AthleticAdvantagePT_Recovery From Sprains & Strains

N E W S L E T T E R

RECOVER QUICKER & MORE COMPLETELY FROM SPRAINS & STRAINS

ALSO INSIDE

3 Simple Wellness Tips for Healthy New Year’s Resolutions • Service Spotlight: Joint Mobilization • Exercise Essentials

N E W S L E T T E R

RECOVER QUICKER &MORE COMPLETELY F R O M S P R A I N S & S T R A I N S

Have you recently sustained an injury to your foot or ankle that has resulted in pain? If so, it ispossiblethatyoumayexperiencingtheeffects of either a sprain or strain, depending on what structure was injured (tendon or ligament). While there are many factors that can lead to foot and ankle pain, sprains/strains are some commonexamples.Even ifyourpainsubsides, dysfunction may still be present. Ifyouhavenoticed limitedmobility,previousor present pain, or other issues with your ankles or feet, AAPT can help. We can determine if the cause of your injury was indeed a sprain or strain, in addition to helping provide you with the necessary treatments for healing. We can also provide you with tips for avoiding re-injury in the future, so you don’t have to worry about avoiding certain activities. Why Is My Foot Or Ankle Hurting? Whetheryoutrip,fall,ortwistyourfootorankle “wrong,” foot and ankle pain that stems from a sprain or a strain is often the result of some sort of injury. However, it is also commonly due to an underlyingweakness inthemusclesofthefoot or leg. In fact, any accumulation of factors can lead to a gradual onset of pain, including loss ofrangeofmotion,alteredmovementpatterns, balance issues, and overall affected mobility. Peoplewhosprainorstraintheirfeetorankles oftenfindthattheyarecontinuouslyre-injuring

thatpartoftheirbody.Fortunately,thisdoesnot have to be the case with the help of physical therapy. What’s the Difference Between a Sprain and Strain? A sprain happens when a ligament (the tissue thatconnectsonebonetoanother) isstretched ortorn.Aspraincanalsohappenwhenthere is damagetoa jointcapsule,orthepartoftheankle orfootthataddsstabilitytothe joint.Symptoms of sprains include pain, inflammation, muscle spasm, and sometimes an inability to move your foot or ankle. While sprains happen when there is damage to a ligament, strains happen when there is damage to a muscle or tendon (the tissue that connects muscle to bone). Strains usually happen when the muscle suddenly contracts while it isstretched, likewhenyourunor jump. The symptoms of strains are similar to those associated with sprains, making them difficult to tell apart without doing a physical therapy examination. If you are unsure about whether you sustained asprainorstrain,wecanhelpyou figure itout. How Should My Sprain Or Strain Be Treated? Foot and ankle pain treatment depends on where the injury happens and how long ago it occurred. If it is not possible to walk more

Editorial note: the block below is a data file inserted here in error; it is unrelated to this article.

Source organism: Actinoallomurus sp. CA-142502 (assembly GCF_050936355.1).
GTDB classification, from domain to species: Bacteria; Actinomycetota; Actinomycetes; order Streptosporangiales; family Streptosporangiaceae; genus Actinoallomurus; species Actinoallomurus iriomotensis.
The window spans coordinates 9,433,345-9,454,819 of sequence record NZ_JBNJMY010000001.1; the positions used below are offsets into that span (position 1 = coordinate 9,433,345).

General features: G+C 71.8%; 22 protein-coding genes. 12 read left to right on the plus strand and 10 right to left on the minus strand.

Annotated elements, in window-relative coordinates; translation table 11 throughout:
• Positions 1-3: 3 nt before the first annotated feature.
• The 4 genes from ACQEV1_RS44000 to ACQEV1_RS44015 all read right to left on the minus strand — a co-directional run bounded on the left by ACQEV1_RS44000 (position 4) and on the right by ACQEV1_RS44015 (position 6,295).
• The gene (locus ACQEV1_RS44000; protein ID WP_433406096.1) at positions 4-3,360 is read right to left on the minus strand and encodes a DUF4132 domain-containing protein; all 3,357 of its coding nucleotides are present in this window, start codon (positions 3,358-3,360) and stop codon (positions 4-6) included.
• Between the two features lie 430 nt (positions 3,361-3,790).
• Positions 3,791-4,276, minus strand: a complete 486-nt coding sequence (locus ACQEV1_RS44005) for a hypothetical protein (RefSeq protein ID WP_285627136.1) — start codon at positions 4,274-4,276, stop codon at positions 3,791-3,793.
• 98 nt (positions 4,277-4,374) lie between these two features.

than two or three steps without pain or if the joint looks out of place, it is important to visit a doctor as soon as possible, because a fracture may be suspected. However, within a few hours of compression wrapping and elevation, most people notice that the swelling begins to subside, and they can carry on with most of their daily tasks with minimal discomfort. However, this initial treatment of a foot or ankle sprain does not help strengthen the area and prevent injury in the future. For optimal results, it is best to consult with a physical therapist to see what the best methods would be for healing and avoiding re-injury of the affected area. Once the acute phase of the injury has passed (the point where there is pain), it is possible to prevent future injury by exercises targeted at strengthening the muscles that surround the ankle. Your physical therapist will prescribe certain strengthening exercises to regain your normal levels of function. This may include drawing the alphabet with your toes to improve range of motion, performing calf raises every time you stand at the sink, or raising your toes slowly off of the ground when you are standing in line at the grocery store.